Spectacular Stuffed Cabbage, Revisited for Sukkot

The list of foods I don’t like is short. And today it got even shorter, because today I gave stuffed cabbage a second chance.

My maternal grandmother often made this Ashkenazi classic, and as a kid I found the sweet-and-sour flavor of the sauce utterly objectionable. While everyone else at the table seemed to relish it, I couldn’t stand it.

I receive a lot of cookbooks in my position as food editor of the Forward, and stuffed cabbage keeps popping up. After years of developing and testing recipes and cooking for family and friends, I have the ability to read a recipe and kind of know what the finished dish is going to taste like. And oddly, when I read through each of the stuffed cabbage recipes, the idea of savory ground meat swathed in soft cabbage leaves and bathed in a tart-and-sweet tomato sauce actually started sounding good to me.

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Stuffed Cabbage For Sukkot

Since stuffed vegetable dishes are traditional at Sukkot, I thought this was the perfect time to revisit my childhood nemesis.

In “Jewish Soul Food” by Carol Ungar, I came across a recipe for Hungarian stuffed cabbage. In her intro Unger wrote, “This is my mother’s recipe, savory, tart and spicy, the way Hungarians like it.” I’m part Hungarian, and indeed “savory, tart and spicy” seemed like a winning flavor combination.

There wasn’t a traditional recipe in the JCC’s wonderful “Community Table” cookbook, but there was a sidebar next to a recipe for Iraqi lamb burgers explaining how to turn the minty, allspice-and-cinnamon-infused meat mixture into a Sephardic-flavored stuffed cabbage. I liked this idea a lot and decided I had to try it.

But I also wanted to make a classic recipe, to see if I’d actually acquired a taste for the stuffed cabbage of my childhood.

I found a really traditional one by Arthur Schwartz in “Eating Delancey” by Aaron Rezny and Jordan Schaps. Schwartz is such a trusted authority on Jewish food that I felt if anyone was going to serve up a stuffed cabbage recipe that tasted like my grandmother’s, it was he.

So, like the crazy foodie I am, I decided to make the lamb-based Sephardic take and the classic Ashkenazi kind with ground beef. At the same time.

Both recipes had their own version of tomato sauce (they were fairly similar), but to simplify things, I opted to choose just one, and it was Schwartz’s (minus the optional ginger snaps he suggests flavoring the sauce with at the end). My one real adjustment was to decrease the amount of brown sugar in the recipe. His called for 1/3–½ cup, and I settled on 3 tablespoons. (And instead of raisins, I used little currants.)

The JCC’s lamb-based filling was exceptional, tucked into cabbage leaves and covered with the currant-flecked tomato sauce. I was sure I would like it better than the regular ground-beef-based dish. But when I tasted the traditional version I was transported to my grandmother’s table, suddenly recalling the room, the voices, the smells, and the tastes of that long-ago time as if I were there. Both dishes were easy to make and entirely satisfying. Now that I’ve revised my opinion of this old-time Jewish entrée I plan to make it — both types — again and again.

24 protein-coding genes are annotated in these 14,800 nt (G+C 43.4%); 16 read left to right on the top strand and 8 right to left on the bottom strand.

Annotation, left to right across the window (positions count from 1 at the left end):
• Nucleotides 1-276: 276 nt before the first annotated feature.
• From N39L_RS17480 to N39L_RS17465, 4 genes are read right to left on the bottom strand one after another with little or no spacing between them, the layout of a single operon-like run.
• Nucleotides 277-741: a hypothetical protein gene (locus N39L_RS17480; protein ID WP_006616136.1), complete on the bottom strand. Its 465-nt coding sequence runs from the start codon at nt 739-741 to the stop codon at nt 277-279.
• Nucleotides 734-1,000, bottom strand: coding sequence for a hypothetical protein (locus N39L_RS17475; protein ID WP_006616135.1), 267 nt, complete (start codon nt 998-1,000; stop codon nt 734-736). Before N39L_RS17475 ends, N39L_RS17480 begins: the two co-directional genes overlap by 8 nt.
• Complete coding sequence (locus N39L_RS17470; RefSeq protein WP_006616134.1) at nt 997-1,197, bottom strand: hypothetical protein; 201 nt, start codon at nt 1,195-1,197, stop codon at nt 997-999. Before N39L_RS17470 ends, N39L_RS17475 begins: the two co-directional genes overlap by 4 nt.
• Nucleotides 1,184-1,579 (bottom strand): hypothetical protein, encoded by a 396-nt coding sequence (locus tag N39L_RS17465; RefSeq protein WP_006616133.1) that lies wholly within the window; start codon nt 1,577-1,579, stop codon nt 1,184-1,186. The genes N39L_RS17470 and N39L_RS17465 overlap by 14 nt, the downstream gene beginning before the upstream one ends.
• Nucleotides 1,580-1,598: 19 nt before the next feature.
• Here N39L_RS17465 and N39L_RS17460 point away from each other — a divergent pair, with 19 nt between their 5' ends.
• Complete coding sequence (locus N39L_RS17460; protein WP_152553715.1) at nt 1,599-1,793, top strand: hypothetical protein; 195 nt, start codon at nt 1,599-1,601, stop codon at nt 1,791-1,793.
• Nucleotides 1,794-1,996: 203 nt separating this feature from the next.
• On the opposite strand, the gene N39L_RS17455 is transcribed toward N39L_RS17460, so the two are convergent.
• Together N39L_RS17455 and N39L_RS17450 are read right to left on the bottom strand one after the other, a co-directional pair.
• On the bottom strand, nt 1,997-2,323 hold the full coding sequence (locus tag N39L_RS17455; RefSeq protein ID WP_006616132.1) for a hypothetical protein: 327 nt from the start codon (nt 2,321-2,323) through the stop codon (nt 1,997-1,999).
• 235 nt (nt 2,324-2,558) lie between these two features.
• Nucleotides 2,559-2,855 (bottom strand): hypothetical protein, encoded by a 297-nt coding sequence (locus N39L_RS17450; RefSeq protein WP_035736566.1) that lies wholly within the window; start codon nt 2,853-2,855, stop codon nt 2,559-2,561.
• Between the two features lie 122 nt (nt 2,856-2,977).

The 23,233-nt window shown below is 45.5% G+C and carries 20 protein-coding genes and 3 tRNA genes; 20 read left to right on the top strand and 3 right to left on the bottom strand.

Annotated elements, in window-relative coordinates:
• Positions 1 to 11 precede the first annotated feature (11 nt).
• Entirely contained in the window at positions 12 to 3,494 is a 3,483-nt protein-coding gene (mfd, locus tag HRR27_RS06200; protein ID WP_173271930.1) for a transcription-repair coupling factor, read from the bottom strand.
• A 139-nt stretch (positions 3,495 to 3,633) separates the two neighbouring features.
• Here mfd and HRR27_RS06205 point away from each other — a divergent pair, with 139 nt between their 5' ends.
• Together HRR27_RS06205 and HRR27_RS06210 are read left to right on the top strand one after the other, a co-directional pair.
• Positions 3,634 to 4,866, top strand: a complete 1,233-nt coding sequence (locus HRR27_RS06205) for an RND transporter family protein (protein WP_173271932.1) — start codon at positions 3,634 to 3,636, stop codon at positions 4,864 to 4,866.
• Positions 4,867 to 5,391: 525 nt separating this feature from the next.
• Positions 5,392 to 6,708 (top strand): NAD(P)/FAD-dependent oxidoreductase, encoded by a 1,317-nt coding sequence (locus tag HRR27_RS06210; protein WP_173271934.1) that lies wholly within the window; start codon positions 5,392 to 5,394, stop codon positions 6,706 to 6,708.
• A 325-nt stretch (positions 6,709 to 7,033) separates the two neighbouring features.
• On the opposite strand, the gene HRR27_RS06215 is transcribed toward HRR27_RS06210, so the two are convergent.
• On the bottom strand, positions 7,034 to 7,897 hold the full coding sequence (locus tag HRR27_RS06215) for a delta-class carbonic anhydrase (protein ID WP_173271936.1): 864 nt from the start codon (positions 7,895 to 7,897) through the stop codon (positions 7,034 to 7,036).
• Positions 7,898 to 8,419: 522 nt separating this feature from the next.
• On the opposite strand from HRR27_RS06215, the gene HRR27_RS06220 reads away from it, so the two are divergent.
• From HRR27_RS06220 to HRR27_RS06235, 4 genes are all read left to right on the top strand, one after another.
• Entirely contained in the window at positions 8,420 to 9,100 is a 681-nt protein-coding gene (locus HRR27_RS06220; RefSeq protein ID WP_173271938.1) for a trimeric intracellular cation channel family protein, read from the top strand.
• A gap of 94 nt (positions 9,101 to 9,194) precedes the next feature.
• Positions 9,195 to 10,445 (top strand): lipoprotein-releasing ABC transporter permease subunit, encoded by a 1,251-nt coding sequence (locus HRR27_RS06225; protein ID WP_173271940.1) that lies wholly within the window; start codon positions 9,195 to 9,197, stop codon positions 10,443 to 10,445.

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Stuffed Cabbage For Sukkot

Lamb-Stuffed Cabbage, Sephardic-Style

Meat filling
6 tablespoons pine nuts
2 pounds ground lamb
½ cup finely chopped fresh flat-leaf parsley
½ cup finely chopped fresh mint leaves
1 medium onion, finely chopped (about ½ cup)
2 to 3 teaspoons kosher salt
1½ teaspoons ground allspice
1 teaspoon ground cinnamon
½ cup ice water
2 tablespoons bread crumbs or matzo meal

Sauce
1 (28-ounce) can of diced tomatoes
1 cup tomato juice
3 tablespoons tomato paste
2 teaspoons brown sugar (optional)

1) Core a large savoy or green cabbage and steam it over boiling water until whole leaves can be peeled off the cabbage head. If you find that you can only peel off a few at a time, return the cabbage to the steamer for a few more minutes until the leaves are tender enough to remove without tearing. You should get about 12 large leaves. Slice the remaining inner leaves, which are too small to stuff, very thinly. Scatter half of these sliced leaves in the bottom of a medium pot. With a knife, score the ribs on the leaves you will stuff so that the leaf is pliable.

2) Place about ¼ cup of the lamb mixture on the stem end of a leaf and begin to roll, tucking the sides in as you enclose the filling. Arrange the rolls tightly in the pot and add the rest of the sliced cabbage.

3) In a bowl, mix sauce ingredients. Pour the liquid over the cabbage. Bring to a boil. Reduce to a simmer, cover and cook for about 1½ hours or until the meat is cooked through. Garnish with chopped mint.

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Stuffed Cabbage For Sukkot

Stuffed Cabbage For Sukkot

Recipe reprinted with permission from “The Community Table” ©2015 JCC Manhattan, Grand Central Books.

Liza Schoenfein is food editor of the Forward. Contact her at schoenfein@forward.com

Stuffed Cabbage Recipe For Sukkot

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